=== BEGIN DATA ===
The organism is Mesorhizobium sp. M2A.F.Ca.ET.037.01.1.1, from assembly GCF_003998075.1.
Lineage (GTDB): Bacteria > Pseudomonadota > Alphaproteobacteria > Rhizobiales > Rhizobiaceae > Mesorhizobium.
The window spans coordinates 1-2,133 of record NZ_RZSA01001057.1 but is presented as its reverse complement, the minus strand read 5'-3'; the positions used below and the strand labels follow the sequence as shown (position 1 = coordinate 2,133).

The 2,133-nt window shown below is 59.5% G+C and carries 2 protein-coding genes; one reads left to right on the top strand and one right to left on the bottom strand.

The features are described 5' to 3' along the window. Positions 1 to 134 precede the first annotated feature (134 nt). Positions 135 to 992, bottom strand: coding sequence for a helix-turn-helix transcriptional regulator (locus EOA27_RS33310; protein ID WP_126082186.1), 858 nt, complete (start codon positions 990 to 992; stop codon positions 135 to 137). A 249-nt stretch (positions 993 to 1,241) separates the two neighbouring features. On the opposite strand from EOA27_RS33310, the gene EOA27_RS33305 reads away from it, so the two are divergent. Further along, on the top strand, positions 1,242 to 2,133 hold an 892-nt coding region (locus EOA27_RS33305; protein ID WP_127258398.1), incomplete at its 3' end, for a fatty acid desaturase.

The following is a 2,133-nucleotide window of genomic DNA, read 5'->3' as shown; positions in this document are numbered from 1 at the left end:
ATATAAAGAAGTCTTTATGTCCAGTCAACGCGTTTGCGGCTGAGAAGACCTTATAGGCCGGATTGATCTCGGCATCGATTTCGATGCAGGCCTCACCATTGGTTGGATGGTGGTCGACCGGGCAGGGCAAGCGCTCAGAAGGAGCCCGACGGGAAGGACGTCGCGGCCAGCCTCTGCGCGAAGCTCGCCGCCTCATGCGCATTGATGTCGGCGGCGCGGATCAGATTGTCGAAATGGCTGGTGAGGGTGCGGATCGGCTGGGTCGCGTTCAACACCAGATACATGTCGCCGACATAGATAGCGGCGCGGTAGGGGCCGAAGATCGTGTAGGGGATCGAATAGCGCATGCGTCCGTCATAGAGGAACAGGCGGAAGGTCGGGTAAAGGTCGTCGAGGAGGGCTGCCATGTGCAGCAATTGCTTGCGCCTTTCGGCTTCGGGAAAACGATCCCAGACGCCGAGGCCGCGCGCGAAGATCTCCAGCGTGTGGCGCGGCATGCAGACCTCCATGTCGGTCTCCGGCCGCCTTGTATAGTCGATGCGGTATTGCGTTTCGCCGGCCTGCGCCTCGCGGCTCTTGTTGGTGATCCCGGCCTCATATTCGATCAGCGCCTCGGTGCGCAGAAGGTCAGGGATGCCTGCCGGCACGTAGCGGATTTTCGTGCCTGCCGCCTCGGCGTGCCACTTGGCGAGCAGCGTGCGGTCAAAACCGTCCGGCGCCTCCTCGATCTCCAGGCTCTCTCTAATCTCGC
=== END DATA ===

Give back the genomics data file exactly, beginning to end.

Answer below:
The organism is Mesorhizobium sp. M2A.F.Ca.ET.037.01.1.1, from assembly GCF_003998075.1.
Lineage (GTDB): Bacteria > Pseudomonadota > Alphaproteobacteria > Rhizobiales > Rhizobiaceae > Mesorhizobium.
The window spans coordinates 1-2,133 of record NZ_RZSA01001057.1 but is presented as its reverse complement, the minus strand read 5'-3'; the positions used below and the strand labels follow the sequence as shown (position 1 = coordinate 2,133).

The 2,133-nt window shown below is 59.5% G+C and carries 2 protein-coding genes; one reads left to right on the top strand and one right to left on the bottom strand.

The features are described 5' to 3' along the window. Positions 1 to 134 precede the first annotated feature (134 nt). Positions 135 to 992, bottom strand: coding sequence for a helix-turn-helix transcriptional regulator (locus EOA27_RS33310; protein ID WP_126082186.1), 858 nt, complete (start codon positions 990 to 992; stop codon positions 135 to 137). A 249-nt stretch (positions 993 to 1,241) separates the two neighbouring features. On the opposite strand from EOA27_RS33310, the gene EOA27_RS33305 reads away from it, so the two are divergent. Further along, on the top strand, positions 1,242 to 2,133 hold an 892-nt coding region (locus EOA27_RS33305; protein ID WP_127258398.1), incomplete at its 3' end, for a fatty acid desaturase.

The following is a 2,133-nucleotide window of genomic DNA, read 5'->3' as shown; positions in this document are numbered from 1 at the left end:
ATATAAAGAAGTCTTTATGTCCAGTCAACGCGTTTGCGGCTGAGAAGACCTTATAGGCCGGATTGATCTCGGCATCGATTTCGATGCAGGCCTCACCATTGGTTGGATGGTGGTCGACCGGGCAGGGCAAGCGCTCAGAAGGAGCCCGACGGGAAGGACGTCGCGGCCAGCCTCTGCGCGAAGCTCGCCGCCTCATGCGCATTGATGTCGGCGGCGCGGATCAGATTGTCGAAATGGCTGGTGAGGGTGCGGATCGGCTGGGTCGCGTTCAACACCAGATACATGTCGCCGACATAGATAGCGGCGCGGTAGGGGCCGAAGATCGTGTAGGGGATCGAATAGCGCATGCGTCCGTCATAGAGGAACAGGCGGAAGGTCGGGTAAAGGTCGTCGAGGAGGGCTGCCATGTGCAGCAATTGCTTGCGCCTTTCGGCTTCGGGAAAACGATCCCAGACGCCGAGGCCGCGCGCGAAGATCTCCAGCGTGTGGCGCGGCATGCAGACCTCCATGTCGGTCTCCGGCCGCCTTGTATAGTCGATGCGGTATTGCGTTTCGCCGGCCTGCGCCTCGCGGCTCTTGTTGGTGATCCCGGCCTCATATTCGATCAGCGCCTCGGTGCGCAGAAGGTCAGGGATGCCTGCCGGCACGTAGCGGATTTTCGTGCCTGCCGCCTCGGCGTGCCACTTGGCGAGCAGCGTGCGGTCAAAACCGTCCGGCGCCTCCTCGATCTCCAGGCTCTCTCTAATCTCGC